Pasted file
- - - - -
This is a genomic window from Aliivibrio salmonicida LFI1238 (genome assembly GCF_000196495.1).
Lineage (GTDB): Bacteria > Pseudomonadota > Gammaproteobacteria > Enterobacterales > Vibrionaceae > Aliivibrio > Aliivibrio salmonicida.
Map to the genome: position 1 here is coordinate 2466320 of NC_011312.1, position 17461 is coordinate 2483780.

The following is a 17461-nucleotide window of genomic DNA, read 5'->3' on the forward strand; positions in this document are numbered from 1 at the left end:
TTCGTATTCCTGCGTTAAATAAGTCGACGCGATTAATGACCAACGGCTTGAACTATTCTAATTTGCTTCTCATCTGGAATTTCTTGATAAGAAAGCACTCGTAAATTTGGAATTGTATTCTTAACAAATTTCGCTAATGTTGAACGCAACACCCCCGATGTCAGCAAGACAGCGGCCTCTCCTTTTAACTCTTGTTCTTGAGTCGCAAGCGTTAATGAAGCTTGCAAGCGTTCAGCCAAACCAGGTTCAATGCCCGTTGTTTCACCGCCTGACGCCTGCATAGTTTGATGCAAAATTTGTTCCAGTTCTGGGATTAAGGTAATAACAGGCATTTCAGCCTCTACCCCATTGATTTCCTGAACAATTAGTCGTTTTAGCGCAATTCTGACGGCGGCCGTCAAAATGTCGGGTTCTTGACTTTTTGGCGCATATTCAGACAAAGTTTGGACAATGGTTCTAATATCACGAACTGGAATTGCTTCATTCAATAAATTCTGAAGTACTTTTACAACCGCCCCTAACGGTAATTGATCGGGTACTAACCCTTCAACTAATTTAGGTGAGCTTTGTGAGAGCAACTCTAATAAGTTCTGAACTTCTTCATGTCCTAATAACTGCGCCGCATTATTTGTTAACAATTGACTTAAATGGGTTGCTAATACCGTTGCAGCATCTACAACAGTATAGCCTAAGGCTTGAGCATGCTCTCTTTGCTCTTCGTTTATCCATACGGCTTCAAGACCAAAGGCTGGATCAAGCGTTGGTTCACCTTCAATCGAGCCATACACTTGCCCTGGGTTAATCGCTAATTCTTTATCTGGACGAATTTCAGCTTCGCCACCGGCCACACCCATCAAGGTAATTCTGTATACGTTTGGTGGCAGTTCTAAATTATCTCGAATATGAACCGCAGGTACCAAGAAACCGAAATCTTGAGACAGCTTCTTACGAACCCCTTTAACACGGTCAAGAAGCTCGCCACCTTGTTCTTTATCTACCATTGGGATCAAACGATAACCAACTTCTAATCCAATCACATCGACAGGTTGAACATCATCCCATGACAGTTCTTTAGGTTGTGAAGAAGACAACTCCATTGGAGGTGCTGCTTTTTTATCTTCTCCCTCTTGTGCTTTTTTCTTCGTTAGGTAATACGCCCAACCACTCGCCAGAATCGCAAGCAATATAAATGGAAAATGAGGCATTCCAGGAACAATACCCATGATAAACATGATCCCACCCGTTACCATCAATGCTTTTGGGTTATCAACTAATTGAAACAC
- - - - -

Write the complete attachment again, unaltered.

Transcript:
This is a genomic window from Aliivibrio salmonicida LFI1238 (genome assembly GCF_000196495.1).
Lineage (GTDB): Bacteria > Pseudomonadota > Gammaproteobacteria > Enterobacterales > Vibrionaceae > Aliivibrio > Aliivibrio salmonicida.
Map to the genome: position 1 here is coordinate 2466320 of NC_011312.1, position 17461 is coordinate 2483780.

The following is a 17461-nucleotide window of genomic DNA, read 5'->3' on the forward strand; positions in this document are numbered from 1 at the left end:
TTCGTATTCCTGCGTTAAATAAGTCGACGCGATTAATGACCAACGGCTTGAACTATTCTAATTTGCTTCTCATCTGGAATTTCTTGATAAGAAAGCACTCGTAAATTTGGAATTGTATTCTTAACAAATTTCGCTAATGTTGAACGCAACACCCCCGATGTCAGCAAGACAGCGGCCTCTCCTTTTAACTCTTGTTCTTGAGTCGCAAGCGTTAATGAAGCTTGCAAGCGTTCAGCCAAACCAGGTTCAATGCCCGTTGTTTCACCGCCTGACGCCTGCATAGTTTGATGCAAAATTTGTTCCAGTTCTGGGATTAAGGTAATAACAGGCATTTCAGCCTCTACCCCATTGATTTCCTGAACAATTAGTCGTTTTAGCGCAATTCTGACGGCGGCCGTCAAAATGTCGGGTTCTTGACTTTTTGGCGCATATTCAGACAAAGTTTGGACAATGGTTCTAATATCACGAACTGGAATTGCTTCATTCAATAAATTCTGAAGTACTTTTACAACCGCCCCTAACGGTAATTGATCGGGTACTAACCCTTCAACTAATTTAGGTGAGCTTTGTGAGAGCAACTCTAATAAGTTCTGAACTTCTTCATGTCCTAATAACTGCGCCGCATTATTTGTTAACAATTGACTTAAATGGGTTGCTAATACCGTTGCAGCATCTACAACAGTATAGCCTAAGGCTTGAGCATGCTCTCTTTGCTCTTCGTTTATCCATACGGCTTCAAGACCAAAGGCTGGATCAAGCGTTGGTTCACCTTCAATCGAGCCATACACTTGCCCTGGGTTAATCGCTAATTCTTTATCTGGACGAATTTCAGCTTCGCCACCGGCCACACCCATCAAGGTAATTCTGTATACGTTTGGTGGCAGTTCTAAATTATCTCGAATATGAACCGCAGGTACCAAGAAACCGAAATCTTGAGACAGCTTCTTACGAACCCCTTTAACACGGTCAAGAAGCTCGCCACCTTGTTCTTTATCTACCATTGGGATCAAACGATAACCAACTTCTAATCCAATCACATCGACAGGTTGAACATCATCCCATGACAGTTCTTTAGGTTGTGAAGAAGACAACTCCATTGGAGGTGCTGCTTTTTTATCTTCTCCCTCTTGTGCTTTTTTCTTCGTTAGGTAATACGCCCAACCACTCGCCAGAATCGCAAGCAATATAAATGGAAAATGAGGCATTCCAGGAACAATACCCATGATAAACATGATCCCACCCGTTACCATCAATGCTTTTGGGTTATCAACTAATTGAAACAC